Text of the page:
The highlight of the day (other than not being shut out during BP) was getting to witness the first-round, record-breaking performance by Josh Hamilton. The man hit twenty-eight home runs, including two that traveled more than 500 feet.
During the second half of the Derby, security wasn’t quite as strict about keeping people in their seats, so I escaped from the second row and moved around a bit. I had three very close calls, including a chance to catch one of the coveted gold balls, but I came up short for various reasons. I misjudged one, failed to be blessed with a 36-inch vertical leap on another, and got boxed out on the third. That was the gold ball. Ouch. It was a lazy fly ball (relatively speaking) that barely cleared the railing five feet to my left. The aisle was packed and I couldn’t move. Not even one foot. It’s like I was battling a brick wall.
It pained me to see other fans snag these gold balls, but I took a picture anyway of a guy holding one up:
It also pains me to see this screen shot from ESPN (which someone was kind enough to send my way). It shows a fan directly behind me inspecting a ball that he caught on a fly. This is the one I misjudged, but you have to understand what “misjudged” means in this case. I bolted two steps to my left as the ball exploded off the bat–that’s the direction that it was initially heading–and then when it drifted five feet back to my right, the aisle was too crowded for me to be able t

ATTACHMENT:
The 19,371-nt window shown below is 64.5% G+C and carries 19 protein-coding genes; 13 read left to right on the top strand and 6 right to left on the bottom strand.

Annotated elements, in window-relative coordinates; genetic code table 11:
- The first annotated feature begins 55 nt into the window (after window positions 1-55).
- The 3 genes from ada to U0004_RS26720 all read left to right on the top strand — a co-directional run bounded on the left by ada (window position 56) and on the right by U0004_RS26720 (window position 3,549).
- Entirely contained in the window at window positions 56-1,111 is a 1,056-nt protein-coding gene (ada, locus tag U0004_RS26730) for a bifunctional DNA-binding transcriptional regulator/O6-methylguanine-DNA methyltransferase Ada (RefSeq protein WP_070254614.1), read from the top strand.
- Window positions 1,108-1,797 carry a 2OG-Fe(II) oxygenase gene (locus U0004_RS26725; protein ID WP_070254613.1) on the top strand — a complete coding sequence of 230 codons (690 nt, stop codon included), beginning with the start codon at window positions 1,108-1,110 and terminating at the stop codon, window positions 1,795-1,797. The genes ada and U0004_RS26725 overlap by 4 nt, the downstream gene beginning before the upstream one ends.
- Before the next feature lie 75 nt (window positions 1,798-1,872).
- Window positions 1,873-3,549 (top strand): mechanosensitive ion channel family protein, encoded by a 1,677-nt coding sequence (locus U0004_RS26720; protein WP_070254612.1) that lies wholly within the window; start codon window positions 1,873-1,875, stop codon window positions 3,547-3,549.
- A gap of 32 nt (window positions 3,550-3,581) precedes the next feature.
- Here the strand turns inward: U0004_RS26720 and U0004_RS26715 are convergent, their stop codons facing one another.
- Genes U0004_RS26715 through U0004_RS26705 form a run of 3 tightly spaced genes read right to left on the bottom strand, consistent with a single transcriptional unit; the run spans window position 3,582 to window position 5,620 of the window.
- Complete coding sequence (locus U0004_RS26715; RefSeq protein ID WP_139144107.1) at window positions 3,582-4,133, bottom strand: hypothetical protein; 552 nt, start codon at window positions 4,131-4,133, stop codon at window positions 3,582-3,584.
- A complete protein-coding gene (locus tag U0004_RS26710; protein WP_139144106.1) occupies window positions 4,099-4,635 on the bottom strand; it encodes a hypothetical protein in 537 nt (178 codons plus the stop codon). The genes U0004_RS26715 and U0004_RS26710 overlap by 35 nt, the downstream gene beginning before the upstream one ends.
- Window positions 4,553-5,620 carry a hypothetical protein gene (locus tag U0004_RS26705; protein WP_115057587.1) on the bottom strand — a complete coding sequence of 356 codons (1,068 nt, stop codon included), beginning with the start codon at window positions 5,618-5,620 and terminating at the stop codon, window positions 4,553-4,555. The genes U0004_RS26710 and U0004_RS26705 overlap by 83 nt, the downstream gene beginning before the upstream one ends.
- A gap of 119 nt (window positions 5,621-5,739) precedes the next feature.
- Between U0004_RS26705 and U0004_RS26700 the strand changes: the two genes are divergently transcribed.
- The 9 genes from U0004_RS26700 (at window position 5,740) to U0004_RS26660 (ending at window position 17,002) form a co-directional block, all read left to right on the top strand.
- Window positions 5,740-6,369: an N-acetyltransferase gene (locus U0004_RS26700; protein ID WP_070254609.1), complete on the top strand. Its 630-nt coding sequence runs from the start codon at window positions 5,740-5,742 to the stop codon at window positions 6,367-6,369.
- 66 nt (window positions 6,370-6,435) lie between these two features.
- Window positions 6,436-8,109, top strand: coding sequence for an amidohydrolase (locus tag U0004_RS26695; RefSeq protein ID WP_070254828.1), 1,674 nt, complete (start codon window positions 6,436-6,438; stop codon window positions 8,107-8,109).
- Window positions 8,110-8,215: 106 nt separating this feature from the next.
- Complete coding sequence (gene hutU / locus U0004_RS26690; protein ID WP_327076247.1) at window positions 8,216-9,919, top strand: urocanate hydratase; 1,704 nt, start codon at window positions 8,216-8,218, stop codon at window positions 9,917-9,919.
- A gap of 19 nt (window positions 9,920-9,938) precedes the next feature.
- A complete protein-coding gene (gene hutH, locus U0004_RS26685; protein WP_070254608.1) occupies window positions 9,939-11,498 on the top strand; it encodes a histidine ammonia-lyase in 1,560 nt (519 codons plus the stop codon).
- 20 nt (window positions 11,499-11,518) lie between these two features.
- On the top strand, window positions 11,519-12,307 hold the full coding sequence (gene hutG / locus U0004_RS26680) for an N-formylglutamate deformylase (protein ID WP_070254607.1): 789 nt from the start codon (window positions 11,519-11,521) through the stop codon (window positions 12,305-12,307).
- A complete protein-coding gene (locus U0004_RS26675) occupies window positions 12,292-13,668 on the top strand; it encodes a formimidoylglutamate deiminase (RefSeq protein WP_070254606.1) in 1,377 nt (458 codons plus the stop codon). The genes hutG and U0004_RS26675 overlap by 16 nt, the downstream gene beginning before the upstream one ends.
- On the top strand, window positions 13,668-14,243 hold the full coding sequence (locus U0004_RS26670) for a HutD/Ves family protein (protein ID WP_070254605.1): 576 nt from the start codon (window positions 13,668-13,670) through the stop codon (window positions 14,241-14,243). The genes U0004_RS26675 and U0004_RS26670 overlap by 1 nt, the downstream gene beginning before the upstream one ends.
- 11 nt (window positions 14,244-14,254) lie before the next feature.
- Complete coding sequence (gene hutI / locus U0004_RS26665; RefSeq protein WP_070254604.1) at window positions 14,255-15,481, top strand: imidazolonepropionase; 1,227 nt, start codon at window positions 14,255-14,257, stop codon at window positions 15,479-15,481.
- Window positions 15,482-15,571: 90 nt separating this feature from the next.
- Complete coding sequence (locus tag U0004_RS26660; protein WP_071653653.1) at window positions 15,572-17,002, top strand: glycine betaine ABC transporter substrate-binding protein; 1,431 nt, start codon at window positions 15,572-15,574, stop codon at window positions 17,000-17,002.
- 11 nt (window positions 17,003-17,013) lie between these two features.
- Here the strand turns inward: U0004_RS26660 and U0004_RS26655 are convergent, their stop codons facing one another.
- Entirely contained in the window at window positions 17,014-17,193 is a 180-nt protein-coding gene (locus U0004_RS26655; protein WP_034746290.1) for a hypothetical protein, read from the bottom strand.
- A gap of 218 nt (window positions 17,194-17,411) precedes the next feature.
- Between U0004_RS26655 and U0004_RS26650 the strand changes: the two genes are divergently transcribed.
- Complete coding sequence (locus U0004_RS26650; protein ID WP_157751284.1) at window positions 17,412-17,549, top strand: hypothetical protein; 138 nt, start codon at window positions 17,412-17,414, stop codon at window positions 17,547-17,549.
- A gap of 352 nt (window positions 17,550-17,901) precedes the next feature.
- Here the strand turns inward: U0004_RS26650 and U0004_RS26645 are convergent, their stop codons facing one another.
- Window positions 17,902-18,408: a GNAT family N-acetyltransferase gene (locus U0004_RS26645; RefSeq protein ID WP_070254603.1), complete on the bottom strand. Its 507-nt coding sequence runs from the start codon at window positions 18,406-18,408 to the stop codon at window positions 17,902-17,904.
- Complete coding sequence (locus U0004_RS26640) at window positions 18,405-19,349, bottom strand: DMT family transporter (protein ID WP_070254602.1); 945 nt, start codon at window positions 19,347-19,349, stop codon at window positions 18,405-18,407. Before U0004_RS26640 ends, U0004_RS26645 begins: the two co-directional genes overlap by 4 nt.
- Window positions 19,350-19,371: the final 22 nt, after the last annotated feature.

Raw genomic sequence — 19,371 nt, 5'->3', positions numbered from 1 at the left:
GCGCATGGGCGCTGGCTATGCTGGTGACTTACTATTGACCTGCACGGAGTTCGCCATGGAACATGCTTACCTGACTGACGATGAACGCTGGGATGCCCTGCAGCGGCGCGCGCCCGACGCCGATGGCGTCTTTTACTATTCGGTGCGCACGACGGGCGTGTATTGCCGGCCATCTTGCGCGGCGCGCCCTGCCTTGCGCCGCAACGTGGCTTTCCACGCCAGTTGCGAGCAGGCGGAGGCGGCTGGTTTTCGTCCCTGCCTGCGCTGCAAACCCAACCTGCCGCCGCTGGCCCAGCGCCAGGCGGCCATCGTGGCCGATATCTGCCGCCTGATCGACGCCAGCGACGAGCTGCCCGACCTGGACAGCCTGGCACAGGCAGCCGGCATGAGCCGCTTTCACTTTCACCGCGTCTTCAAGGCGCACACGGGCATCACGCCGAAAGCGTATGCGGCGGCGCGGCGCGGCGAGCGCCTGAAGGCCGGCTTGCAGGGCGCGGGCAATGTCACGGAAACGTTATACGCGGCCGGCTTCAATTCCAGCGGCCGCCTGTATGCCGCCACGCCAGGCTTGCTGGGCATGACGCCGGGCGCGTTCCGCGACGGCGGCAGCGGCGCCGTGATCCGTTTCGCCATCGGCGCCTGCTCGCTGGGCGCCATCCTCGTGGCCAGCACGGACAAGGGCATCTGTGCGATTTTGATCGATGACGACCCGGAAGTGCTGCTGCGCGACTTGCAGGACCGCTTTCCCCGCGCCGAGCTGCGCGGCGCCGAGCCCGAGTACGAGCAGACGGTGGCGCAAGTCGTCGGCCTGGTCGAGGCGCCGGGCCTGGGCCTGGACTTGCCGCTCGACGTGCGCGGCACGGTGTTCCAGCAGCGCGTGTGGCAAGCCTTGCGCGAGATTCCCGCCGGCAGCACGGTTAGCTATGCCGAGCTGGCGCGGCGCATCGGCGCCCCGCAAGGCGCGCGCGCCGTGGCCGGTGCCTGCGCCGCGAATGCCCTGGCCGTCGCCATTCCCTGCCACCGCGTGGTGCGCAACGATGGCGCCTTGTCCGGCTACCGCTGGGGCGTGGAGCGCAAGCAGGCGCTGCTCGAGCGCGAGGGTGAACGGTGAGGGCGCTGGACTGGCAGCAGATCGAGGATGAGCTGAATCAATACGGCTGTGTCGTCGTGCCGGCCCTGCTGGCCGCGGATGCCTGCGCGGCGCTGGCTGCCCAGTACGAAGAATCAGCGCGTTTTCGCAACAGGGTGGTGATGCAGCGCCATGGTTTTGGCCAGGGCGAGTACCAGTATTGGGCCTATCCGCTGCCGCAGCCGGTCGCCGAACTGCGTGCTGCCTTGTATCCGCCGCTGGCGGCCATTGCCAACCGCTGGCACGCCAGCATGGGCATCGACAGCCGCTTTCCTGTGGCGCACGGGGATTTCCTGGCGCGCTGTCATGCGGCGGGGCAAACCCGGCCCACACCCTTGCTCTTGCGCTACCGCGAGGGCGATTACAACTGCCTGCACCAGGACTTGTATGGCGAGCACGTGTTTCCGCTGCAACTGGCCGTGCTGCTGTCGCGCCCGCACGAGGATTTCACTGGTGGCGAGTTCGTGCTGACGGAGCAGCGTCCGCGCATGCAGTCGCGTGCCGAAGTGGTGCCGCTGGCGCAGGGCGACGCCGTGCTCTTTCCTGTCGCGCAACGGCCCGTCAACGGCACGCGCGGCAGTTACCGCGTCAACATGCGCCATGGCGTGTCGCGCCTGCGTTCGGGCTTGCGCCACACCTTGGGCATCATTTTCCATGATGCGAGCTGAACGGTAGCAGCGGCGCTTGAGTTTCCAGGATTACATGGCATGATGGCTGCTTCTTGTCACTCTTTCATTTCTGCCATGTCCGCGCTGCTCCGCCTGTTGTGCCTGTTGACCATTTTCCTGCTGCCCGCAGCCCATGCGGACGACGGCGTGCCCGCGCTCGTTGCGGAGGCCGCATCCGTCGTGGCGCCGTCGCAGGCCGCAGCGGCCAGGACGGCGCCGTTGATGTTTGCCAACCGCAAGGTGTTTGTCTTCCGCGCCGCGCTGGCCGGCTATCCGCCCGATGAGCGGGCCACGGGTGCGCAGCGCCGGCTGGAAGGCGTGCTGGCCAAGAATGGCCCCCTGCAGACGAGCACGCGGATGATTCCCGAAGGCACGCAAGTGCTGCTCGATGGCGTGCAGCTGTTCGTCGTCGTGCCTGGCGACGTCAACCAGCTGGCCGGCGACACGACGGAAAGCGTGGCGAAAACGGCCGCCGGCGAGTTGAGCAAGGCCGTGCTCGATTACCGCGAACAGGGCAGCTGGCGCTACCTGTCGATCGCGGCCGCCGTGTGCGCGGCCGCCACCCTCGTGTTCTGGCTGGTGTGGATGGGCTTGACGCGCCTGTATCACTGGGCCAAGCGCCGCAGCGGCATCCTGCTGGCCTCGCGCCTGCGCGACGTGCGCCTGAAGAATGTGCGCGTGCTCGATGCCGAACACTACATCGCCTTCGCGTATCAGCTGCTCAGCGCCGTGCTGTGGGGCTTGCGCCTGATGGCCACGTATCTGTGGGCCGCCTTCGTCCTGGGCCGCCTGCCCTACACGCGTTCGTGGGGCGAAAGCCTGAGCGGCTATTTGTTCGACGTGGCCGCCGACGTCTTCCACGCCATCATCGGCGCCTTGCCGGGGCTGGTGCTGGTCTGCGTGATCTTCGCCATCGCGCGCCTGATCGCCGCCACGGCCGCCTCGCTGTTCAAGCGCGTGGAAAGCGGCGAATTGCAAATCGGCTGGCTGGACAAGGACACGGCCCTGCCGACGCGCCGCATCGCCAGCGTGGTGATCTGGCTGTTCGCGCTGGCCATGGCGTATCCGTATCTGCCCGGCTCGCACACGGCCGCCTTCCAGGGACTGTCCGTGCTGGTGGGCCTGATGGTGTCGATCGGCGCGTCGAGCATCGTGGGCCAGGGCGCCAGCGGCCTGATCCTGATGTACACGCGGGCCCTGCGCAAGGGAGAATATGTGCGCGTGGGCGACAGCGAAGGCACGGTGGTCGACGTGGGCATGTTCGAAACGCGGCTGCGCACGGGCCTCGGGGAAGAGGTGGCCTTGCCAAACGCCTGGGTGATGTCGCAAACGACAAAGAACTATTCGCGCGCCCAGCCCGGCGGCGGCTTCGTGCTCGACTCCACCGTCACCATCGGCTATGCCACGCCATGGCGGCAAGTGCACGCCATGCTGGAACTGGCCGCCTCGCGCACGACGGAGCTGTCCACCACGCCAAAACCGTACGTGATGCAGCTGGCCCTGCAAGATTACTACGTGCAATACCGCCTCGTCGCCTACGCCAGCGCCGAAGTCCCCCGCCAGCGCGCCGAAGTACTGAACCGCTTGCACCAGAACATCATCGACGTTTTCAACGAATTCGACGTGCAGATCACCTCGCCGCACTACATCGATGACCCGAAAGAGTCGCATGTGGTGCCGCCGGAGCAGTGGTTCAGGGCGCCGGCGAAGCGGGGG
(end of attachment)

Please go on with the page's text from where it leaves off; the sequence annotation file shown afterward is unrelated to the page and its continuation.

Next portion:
o drift back with it. If I’d just stayed put, it would’ve been an easy catch, but what can you do? These types of mistakes happen. I know a guy (a legendary Bay Area ballhawk, in fact) who would’ve caught Barry Bonds’ 714th career home run if he hadn’t outsmarted himself by reacting too soon and moving away from the spot where it ultimately landed.
Even though Hamilton put on a home run clinic in the first two rounds, he ended up losing to Justin Morneau in the finals. Everyone was criticizing the rules of the Home Run Derby, saying it wasn’t fair that one guy could hit so many longballs and still lose. But hey, that’s how it goes. If Hamilton had paced himself better, maybe he would’ve had more energy at the end. Or maybe he had plenty of energy and just happened to swing the bat poorly. Let’s not assume that his power outage in the finals was a direct result of his goose-bump-inducing performance in the opening round.
After the Derby was done, I went back to bowling alley and claimed my big glove, and while I was there I took a pic of the three balls I’d snagged:
Robert and I finally made it into the subway at midnight, and we were immediately approached by several fans wearing Minnesota Twins gear. One of them recognized me from TV and asked if I knew how to ask for a ball in Arabic. I told him I didn’t, so he taught me. Ready? It’s short-n-sweet. Here it is, spelled phonetically with the emphasis in CAPS:
For the last syllable, you need to roll the ar. (Did you know that the letter ‘R’ is spelled ‘ar’?) Of course there aren’t any Arabic-speaking major leaguers yet, but boy, when one finally comes around, I’ll be ready.
? 3 balls at this game (or “event” or whatever you want to call it)
? 238 balls in 34 games this season = 7 balls per game.
? 530 consecutive games with at least one ball
? 118 consecutive games at Yankee Stadium with at least one ball